How to Make Your Food Baby Disappear
Maybe you overdid it at the buffet, or accidentally ate all the cookies, and now you've got a protruding belly that makes you look slightly pregnant. We've all been there, uncomfortably carrying around a food baby post-binge. But what exactly causes the bump, and is there any way to get rid of it?
"It's really the products of digestion stuck in your GI tract,” explains integrative gastroenterologist Robynne Chutkan, MD, author of The Microbiome Solution and The Bloat Cure. In other words, your food baby could be a combination of food matter, digestive gasses, swallowed air, and retained water. “If you overfill the GI tract, then you’ll get a back up, kind of like a highway.”
In addition to how much you eat, a food baby may also be caused by what you eat, says Dr. Chutkan. Artificial sweeteners, dairy products, and cruciferous veggies (like kale, broccoli, and Brussels sprouts) can all lead to the production of excess gas—and a ballooning mid-section.
So what can you do when your belly swells? Below are a few steps you can try to make a food baby disappear.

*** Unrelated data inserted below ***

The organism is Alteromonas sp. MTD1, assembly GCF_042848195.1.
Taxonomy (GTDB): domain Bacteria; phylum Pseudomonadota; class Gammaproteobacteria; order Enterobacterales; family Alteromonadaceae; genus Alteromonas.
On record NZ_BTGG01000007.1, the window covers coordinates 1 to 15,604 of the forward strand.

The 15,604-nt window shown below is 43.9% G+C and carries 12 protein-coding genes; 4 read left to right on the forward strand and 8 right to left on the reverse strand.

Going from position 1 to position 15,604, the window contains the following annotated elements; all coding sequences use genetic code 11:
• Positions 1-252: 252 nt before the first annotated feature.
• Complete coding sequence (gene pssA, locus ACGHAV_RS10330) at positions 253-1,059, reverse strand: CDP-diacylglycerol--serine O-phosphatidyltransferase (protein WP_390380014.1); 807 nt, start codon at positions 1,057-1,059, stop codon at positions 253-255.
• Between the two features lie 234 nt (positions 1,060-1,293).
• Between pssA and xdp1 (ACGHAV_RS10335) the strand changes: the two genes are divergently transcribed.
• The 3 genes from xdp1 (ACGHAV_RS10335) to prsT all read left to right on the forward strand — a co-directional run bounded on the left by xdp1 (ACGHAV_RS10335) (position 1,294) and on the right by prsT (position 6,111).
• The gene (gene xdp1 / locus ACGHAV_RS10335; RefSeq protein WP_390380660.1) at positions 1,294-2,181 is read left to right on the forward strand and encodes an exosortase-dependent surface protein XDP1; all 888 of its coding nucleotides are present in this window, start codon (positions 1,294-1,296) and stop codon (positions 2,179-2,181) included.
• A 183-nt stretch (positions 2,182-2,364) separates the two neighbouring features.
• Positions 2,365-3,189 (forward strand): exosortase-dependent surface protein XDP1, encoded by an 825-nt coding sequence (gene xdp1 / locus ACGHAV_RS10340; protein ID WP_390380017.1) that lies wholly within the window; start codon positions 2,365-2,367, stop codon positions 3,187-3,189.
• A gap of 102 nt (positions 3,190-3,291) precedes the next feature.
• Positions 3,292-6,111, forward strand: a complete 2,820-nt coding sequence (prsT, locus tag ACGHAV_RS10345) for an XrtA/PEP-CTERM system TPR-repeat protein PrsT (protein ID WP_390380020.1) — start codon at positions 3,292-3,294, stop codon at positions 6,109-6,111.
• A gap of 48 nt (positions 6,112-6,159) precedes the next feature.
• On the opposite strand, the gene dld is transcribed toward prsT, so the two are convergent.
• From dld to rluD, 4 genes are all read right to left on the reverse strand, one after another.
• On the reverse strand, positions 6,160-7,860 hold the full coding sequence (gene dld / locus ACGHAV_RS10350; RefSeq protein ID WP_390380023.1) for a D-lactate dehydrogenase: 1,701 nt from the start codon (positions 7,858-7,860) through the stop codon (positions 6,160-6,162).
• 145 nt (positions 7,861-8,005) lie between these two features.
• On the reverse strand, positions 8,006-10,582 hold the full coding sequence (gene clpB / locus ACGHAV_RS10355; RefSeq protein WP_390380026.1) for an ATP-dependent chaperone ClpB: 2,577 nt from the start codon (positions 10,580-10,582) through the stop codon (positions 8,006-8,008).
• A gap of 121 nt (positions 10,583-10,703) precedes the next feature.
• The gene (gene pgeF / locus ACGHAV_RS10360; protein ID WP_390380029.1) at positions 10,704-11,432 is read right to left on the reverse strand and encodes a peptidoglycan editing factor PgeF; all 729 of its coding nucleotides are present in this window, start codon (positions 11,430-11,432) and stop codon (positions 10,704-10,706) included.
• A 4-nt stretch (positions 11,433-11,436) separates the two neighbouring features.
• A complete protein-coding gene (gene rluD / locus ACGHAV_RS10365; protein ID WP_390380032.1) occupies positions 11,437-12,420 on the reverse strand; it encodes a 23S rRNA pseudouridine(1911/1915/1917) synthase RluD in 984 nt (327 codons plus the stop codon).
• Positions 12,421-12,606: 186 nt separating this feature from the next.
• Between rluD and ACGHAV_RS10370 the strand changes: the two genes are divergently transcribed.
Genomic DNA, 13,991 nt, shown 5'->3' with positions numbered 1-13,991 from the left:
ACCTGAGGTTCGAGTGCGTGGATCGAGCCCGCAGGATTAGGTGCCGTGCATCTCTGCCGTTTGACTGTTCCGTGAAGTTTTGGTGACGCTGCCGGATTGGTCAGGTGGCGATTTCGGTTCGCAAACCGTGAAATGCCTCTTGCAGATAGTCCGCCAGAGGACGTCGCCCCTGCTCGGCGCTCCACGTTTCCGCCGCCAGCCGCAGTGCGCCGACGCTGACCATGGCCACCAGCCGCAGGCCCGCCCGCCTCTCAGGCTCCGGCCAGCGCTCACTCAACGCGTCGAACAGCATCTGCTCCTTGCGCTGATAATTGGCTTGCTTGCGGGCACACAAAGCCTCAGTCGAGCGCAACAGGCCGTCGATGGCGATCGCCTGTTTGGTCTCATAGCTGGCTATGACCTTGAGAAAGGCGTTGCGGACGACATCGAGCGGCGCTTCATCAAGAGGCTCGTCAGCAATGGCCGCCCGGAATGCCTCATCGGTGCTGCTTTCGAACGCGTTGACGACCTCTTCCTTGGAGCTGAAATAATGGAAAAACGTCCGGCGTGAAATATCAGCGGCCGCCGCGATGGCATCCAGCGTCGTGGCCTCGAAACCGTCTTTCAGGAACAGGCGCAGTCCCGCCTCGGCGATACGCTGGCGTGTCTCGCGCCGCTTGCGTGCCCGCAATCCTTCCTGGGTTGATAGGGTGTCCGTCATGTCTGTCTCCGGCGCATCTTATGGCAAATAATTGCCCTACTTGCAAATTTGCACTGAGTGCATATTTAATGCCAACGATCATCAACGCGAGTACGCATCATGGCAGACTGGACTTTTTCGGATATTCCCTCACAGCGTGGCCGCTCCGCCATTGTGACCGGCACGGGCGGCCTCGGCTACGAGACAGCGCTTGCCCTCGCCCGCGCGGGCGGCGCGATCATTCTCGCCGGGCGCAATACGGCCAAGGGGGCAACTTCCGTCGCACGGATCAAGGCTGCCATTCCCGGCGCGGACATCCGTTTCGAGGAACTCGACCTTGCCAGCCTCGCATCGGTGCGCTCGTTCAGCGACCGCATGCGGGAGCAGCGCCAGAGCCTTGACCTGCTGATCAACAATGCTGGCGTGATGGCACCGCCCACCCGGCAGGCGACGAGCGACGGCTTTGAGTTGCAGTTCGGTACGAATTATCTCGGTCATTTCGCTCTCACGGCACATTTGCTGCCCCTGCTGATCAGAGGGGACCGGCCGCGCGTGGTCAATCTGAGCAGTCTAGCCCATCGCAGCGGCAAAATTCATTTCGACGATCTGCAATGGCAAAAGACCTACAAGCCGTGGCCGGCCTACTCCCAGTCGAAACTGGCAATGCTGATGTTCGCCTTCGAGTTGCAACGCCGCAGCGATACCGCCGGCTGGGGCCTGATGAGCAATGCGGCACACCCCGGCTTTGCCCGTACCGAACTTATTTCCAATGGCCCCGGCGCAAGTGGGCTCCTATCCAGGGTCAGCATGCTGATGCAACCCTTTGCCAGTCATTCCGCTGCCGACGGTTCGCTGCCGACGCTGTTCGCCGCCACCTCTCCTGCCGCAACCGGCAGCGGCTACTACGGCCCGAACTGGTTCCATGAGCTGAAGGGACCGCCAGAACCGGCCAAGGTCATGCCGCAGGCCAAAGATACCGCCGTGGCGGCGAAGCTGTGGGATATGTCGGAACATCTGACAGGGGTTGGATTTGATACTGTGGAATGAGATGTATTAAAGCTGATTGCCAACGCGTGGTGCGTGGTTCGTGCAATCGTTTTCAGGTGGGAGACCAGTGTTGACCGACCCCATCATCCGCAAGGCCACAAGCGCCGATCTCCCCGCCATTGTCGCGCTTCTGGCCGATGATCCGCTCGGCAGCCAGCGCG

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Fuel up with liquids
Say you wake up with a food baby because you overate the night before. "The last thing you need to be doing is having steak and eggs for breakfast," says Dr. Chutkan. Instead, opt for nourishing soups, juices, and smoothies. Liquids can help keep your food baby from growing any bigger. Dr. Chutkan recommends whipping up a green smoothie, which is full of fiber and good-for-you nutrients, and adding some papaya or pineapple. Both fruits contain enzymes that aid digestion.
Sure, flopping onto the couch and groaning is tempting. But going for a walk will do you much better, by stimulating your gut and helping move food through your large intestine. You could also do some twisting yoga poses that massage the abdomen. Or try this trick from Dr. Chutkan: Lie down and with a light dumbbell, make a large circle around your belly button, applying gentle pressure, in a clockwise direction.
Put the kettle on
Certain herbal teas can help a troubled tummy. Soothing ginger tea has been shown to ease cramps, while fennel tea should help de-puff your belly. Peppermint and chamomile are good choices, as well; both types of tea calm muscles in the GI tract, allowing gas to dissipate.
Food babies are extremely common, and rarely anything to worry about. But if you notice that your belly is bulging after every meal, or most meals, it could be a sign of constipation, says Dr. Chutkan. You can help your body get back on track by staying hydrated, exercising regularly, eating probiotic foods, and gradually adding more fiber to your diet (think fruits, veggies, and whole grains).